Kameka.png

Ms. Kameka, Proud Grandparent to Cragmont Students

I was born in Berkeley to the best parents in the world, Sarah Patterson (Monroe, Louisiana) and Norman Patterson Sr. (Hartshorne, Oklahoma). My parents purchased their home in South Berkeley in the late 60’s, and we’ve been here ever since. Ms. Sarah started (and still runs) a family childcare to be home with my two brothers and me. This home became a safe haven for parents and children throughout the city.

 

Growing up, I attended Berkeley schools that began with preschool at Grove Park/YAP; then Hillside Elementary, followed by Columbus (now called Rosa Parks), Longfellow (used to be an elementary school), King Middle School and High School at Berkeley High (Go Yellowjackets)!

 

I had a loving childhood, and my African American culture was a big part of my life. I spent a lot of quality time in the family kitchen learning to prepare authentic southern soul food with siblings, aunts, uncles, and cousins. The best part was hearing all the family stories of resiliency from my ancestors.

 

I  learned a lot about my culture at home with family, but my eyes were really opened when I became a student of the African American Studies department at Berkeley High! I greatly appreciate that it taught  me to be proud of my brown skin and how to show up 

as a ‘queen” mentally and emotionally. I loved the deep Black history taught in school. I had never heard of such greatness during the first 9 years in BUSD. Those four years played a big part in my Black pride journey.

 

Following in the footsteps of my mother and the advocacy push from “B-High,” I became a head preschool teacher at one of the top private schools in Oakland (Grace Children’s Academy). I modeled and taught advocacy to children, parents, and community leaders. GCA was a place where we took extraordinary pride in grooming our “diamonds in the rough.”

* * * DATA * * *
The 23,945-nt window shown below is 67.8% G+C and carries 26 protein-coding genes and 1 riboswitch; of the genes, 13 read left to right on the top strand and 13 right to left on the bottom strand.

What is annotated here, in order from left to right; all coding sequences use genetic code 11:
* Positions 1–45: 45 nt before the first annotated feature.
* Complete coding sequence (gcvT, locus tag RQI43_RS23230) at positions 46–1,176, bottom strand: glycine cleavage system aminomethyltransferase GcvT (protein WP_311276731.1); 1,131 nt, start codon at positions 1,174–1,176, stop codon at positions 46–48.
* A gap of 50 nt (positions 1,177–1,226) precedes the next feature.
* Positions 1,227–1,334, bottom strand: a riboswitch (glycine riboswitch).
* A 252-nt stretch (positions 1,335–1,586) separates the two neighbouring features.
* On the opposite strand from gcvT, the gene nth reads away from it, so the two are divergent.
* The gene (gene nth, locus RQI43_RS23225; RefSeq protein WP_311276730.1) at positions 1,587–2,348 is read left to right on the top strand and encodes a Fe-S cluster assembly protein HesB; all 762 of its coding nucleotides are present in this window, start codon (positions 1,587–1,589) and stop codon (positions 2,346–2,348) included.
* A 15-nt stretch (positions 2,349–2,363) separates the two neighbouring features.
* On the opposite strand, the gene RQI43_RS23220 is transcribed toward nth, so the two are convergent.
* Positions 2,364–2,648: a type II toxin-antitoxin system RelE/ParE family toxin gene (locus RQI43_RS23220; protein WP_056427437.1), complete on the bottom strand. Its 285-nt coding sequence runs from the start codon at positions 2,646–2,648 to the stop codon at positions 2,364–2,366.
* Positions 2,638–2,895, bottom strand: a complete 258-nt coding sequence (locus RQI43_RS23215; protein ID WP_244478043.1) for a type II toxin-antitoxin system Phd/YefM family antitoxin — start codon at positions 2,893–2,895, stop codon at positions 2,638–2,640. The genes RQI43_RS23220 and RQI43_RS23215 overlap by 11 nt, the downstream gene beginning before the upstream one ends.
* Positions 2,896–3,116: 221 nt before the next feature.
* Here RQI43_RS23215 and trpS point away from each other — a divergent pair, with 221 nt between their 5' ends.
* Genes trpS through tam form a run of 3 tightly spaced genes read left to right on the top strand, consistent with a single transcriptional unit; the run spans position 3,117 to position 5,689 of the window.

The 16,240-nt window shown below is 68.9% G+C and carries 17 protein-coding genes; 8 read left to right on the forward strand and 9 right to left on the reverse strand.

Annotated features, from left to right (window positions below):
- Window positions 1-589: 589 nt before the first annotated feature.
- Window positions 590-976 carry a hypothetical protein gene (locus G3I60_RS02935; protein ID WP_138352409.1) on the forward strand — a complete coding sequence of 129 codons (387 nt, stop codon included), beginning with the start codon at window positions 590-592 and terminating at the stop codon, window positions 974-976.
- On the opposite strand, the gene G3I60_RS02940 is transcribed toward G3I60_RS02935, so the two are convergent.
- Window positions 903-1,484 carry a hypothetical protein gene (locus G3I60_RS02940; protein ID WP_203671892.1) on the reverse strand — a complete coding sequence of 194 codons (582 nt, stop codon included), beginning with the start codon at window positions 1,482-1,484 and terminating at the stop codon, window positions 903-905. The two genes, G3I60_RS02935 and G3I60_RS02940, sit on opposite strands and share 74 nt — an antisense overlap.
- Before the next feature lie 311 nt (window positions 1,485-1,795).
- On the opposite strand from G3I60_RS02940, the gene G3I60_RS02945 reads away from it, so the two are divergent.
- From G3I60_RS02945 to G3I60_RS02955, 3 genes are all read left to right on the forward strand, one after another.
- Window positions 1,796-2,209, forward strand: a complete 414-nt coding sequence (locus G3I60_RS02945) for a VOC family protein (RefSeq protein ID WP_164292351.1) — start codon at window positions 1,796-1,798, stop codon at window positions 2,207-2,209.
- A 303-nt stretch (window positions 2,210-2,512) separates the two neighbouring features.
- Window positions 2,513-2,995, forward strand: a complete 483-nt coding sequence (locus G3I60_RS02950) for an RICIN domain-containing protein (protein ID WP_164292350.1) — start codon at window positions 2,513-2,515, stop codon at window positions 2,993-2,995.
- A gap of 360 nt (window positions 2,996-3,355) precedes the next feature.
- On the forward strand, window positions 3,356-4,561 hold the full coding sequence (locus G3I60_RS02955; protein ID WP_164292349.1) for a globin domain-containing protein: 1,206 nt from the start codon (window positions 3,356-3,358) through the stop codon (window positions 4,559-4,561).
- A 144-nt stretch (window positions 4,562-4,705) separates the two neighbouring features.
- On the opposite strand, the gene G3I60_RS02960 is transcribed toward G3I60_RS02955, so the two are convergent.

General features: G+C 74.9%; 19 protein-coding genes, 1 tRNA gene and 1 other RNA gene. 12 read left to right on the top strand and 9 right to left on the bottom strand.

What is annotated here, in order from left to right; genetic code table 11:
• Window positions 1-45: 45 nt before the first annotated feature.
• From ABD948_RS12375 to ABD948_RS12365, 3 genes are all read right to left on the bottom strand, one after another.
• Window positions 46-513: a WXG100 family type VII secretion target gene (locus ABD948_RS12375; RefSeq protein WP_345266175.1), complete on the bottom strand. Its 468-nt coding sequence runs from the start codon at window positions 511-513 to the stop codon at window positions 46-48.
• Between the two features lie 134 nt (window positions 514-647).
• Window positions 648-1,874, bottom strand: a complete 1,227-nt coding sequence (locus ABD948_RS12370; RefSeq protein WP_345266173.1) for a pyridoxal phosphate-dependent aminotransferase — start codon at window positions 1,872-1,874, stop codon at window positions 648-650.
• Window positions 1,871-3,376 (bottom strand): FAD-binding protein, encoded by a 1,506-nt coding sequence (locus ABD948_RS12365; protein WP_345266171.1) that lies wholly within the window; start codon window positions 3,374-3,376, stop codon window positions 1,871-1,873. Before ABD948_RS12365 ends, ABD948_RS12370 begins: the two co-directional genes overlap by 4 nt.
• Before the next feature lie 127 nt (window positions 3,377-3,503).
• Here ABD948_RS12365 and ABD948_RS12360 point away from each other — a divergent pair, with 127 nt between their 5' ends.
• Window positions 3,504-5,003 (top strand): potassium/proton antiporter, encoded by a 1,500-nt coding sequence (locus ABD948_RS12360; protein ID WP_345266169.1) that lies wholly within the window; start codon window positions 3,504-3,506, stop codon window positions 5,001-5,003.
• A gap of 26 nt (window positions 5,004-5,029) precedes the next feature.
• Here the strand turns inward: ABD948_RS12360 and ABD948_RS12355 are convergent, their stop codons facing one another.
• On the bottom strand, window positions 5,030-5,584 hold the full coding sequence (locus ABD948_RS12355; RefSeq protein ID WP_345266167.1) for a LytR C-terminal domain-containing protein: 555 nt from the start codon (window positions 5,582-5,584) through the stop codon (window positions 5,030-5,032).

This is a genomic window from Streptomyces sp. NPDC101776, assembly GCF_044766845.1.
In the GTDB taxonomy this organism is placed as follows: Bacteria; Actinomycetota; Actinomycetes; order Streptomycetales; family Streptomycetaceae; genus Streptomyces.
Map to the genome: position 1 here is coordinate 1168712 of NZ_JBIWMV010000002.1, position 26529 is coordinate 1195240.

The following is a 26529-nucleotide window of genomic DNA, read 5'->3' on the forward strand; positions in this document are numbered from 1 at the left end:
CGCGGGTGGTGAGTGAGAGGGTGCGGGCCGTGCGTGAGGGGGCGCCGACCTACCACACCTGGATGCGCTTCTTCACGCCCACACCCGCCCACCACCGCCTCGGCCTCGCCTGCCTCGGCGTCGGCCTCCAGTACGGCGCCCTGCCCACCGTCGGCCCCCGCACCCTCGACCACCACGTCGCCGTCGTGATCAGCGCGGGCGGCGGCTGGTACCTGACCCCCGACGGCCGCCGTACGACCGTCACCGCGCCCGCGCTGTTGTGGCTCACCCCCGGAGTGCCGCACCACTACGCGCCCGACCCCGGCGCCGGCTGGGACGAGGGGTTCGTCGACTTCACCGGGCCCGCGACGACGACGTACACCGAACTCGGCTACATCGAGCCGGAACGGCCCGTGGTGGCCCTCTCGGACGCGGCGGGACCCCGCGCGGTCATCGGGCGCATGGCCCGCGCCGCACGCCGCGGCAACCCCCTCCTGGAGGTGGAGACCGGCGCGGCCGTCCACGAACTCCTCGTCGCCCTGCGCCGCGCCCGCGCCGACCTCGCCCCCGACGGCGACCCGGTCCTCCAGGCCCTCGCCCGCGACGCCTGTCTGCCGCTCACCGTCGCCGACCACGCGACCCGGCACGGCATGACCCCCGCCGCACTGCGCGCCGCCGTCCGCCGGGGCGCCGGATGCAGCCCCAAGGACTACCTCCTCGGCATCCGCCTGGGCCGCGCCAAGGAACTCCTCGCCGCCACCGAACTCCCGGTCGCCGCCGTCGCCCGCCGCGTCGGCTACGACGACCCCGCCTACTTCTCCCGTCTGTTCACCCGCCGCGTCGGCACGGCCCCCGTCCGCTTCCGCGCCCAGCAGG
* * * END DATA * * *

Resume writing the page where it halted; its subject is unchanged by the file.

As I worked at the preschool, I realized children will thrive if parents are supported, so I decided to get trained in Community Health and became a Certified Community Health Worker. I wanted to be an advocate for my family, and my South Berkeley neighborhood. I started participating in programs throughout Berkeley that supported Black Families. I interned with Berkeley’s Black Infant Health and now I am a Program Coordinator for Healthy Black Families in Berkeley. I host monthly Empowerment Circles for dozens of young moms trying to raise Black children in these troubled times.

 

Being a mother of four, bonus mom of three (all attended Berkeley Schools) and a “SUPER-PROUD grandmother (Yaa-Yaa) to four (all current Cragmont students), advocacy is a huge part of my existence.

In 2018, I started my own non-profit “All Things Aye Gee” (honoring my son Alex Goodwin Jr.) to continue the fight for equity in the Bay Area. I am excited to be connecting with like-minded people who want to uplift and support Black and Brown communities.

 

I am “PROUD” to be an “African Queen” of Berkeley and I thank the Cragmont community for acknowledging the Black experience!!                                                  

 

Asante (thank you in Swahili), Ms. Kameka, Proud Grandparent to Cragmont Students

(Black History Is Every Day!!!!!!) 

Cragmont-logo-circle-4C_2x.png